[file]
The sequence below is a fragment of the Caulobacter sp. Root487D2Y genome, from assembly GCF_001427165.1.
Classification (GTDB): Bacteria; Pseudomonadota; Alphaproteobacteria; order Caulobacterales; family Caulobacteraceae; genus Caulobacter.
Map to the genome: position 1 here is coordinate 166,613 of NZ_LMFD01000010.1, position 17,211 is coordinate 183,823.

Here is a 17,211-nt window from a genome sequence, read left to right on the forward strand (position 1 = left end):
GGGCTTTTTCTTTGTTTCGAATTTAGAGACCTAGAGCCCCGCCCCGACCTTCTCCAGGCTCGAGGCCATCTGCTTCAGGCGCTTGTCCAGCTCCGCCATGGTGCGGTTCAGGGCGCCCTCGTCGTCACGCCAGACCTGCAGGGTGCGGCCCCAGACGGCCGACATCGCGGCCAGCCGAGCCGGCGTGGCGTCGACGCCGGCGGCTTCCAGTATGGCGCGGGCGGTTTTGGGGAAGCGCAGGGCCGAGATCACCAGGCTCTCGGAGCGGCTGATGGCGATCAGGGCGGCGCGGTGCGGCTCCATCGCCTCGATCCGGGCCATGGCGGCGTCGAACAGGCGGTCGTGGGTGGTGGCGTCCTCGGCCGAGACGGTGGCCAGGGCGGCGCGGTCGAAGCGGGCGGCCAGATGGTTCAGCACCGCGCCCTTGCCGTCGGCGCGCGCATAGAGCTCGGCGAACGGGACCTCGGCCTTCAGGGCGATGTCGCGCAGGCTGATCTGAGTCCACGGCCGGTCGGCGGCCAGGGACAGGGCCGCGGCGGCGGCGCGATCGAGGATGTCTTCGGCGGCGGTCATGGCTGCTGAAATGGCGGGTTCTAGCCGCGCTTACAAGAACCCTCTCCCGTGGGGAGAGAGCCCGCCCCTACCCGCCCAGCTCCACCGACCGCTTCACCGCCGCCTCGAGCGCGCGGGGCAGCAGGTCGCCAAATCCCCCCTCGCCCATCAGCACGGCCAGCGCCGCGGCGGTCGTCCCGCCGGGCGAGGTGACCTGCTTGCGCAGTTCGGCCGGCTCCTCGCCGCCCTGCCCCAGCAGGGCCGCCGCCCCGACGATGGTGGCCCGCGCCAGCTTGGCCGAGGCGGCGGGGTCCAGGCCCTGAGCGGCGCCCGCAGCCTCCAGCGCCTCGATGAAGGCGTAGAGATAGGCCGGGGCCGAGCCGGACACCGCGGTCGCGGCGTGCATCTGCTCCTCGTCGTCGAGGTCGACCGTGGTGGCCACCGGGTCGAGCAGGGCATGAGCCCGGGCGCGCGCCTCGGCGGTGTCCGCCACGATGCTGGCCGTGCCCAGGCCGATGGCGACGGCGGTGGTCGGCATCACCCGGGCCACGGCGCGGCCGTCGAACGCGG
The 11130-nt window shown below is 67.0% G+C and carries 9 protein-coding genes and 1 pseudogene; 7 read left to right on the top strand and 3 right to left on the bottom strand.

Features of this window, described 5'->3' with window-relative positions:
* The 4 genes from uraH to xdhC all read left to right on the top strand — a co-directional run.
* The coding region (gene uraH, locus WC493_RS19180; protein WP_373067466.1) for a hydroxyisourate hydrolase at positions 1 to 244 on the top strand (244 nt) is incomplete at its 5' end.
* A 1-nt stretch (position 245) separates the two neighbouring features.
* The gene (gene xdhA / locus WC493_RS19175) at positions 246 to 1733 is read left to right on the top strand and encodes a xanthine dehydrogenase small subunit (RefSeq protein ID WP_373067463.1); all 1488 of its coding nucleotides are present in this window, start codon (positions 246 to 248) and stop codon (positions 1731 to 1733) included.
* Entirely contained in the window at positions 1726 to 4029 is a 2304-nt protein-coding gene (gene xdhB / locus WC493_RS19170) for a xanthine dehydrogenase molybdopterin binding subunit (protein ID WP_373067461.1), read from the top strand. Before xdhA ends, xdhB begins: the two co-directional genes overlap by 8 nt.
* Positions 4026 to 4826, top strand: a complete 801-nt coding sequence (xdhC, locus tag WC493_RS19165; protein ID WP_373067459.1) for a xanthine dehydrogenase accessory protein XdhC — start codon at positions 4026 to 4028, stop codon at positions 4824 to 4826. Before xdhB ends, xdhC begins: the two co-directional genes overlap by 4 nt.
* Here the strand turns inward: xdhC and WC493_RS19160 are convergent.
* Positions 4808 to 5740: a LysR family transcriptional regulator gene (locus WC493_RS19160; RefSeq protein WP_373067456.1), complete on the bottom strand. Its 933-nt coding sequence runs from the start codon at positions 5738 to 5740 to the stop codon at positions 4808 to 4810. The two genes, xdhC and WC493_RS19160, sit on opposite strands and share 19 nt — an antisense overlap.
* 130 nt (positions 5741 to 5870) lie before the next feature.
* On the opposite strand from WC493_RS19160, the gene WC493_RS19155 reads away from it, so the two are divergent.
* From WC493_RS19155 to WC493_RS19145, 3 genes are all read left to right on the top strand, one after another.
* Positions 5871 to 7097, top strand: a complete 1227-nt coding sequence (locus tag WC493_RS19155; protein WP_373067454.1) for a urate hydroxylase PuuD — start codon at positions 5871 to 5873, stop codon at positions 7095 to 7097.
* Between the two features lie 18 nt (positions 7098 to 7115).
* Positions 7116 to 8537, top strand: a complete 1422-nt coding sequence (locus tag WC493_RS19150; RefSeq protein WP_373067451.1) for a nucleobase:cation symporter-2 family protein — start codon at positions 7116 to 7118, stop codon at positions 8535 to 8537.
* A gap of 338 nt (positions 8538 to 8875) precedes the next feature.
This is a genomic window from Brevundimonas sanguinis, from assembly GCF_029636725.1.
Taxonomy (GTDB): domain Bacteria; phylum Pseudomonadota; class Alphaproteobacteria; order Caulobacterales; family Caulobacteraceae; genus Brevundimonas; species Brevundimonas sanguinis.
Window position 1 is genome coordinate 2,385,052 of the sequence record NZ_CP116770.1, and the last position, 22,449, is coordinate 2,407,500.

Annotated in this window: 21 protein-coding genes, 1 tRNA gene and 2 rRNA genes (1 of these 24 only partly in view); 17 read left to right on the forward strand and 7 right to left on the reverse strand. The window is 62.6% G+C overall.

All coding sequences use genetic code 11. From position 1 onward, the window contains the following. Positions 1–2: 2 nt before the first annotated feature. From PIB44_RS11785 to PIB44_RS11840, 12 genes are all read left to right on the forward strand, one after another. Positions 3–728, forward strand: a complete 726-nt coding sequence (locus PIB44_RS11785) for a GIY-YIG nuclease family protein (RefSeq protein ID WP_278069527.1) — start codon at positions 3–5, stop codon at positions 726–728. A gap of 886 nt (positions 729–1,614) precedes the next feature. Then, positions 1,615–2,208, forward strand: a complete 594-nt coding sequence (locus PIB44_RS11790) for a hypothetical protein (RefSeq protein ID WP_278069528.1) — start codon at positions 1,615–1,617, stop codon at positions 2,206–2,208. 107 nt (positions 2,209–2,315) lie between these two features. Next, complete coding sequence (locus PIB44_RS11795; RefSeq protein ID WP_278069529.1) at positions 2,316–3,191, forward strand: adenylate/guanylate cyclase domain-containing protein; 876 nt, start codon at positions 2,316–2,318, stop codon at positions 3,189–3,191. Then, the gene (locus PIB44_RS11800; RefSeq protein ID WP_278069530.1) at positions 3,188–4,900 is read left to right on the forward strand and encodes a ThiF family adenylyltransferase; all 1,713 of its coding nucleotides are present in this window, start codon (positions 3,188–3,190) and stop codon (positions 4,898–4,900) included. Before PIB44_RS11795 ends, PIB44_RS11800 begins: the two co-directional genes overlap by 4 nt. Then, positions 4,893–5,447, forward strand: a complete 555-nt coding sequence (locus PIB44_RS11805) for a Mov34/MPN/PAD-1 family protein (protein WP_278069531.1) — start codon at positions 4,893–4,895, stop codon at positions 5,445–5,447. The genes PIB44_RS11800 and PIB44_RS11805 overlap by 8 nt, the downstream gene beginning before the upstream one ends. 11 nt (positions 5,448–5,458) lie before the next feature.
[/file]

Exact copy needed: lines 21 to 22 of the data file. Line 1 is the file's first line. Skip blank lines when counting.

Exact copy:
* Positions 7116 to 8537, top strand: a complete 1422-nt coding sequence (locus tag WC493_RS19150; RefSeq protein WP_373067451.1) for a nucleobase:cation symporter-2 family protein — start codon at positions 7116 to 7118, stop codon at positions 8535 to 8537.
* A gap of 338 nt (positions 8538 to 8875) precedes the next feature.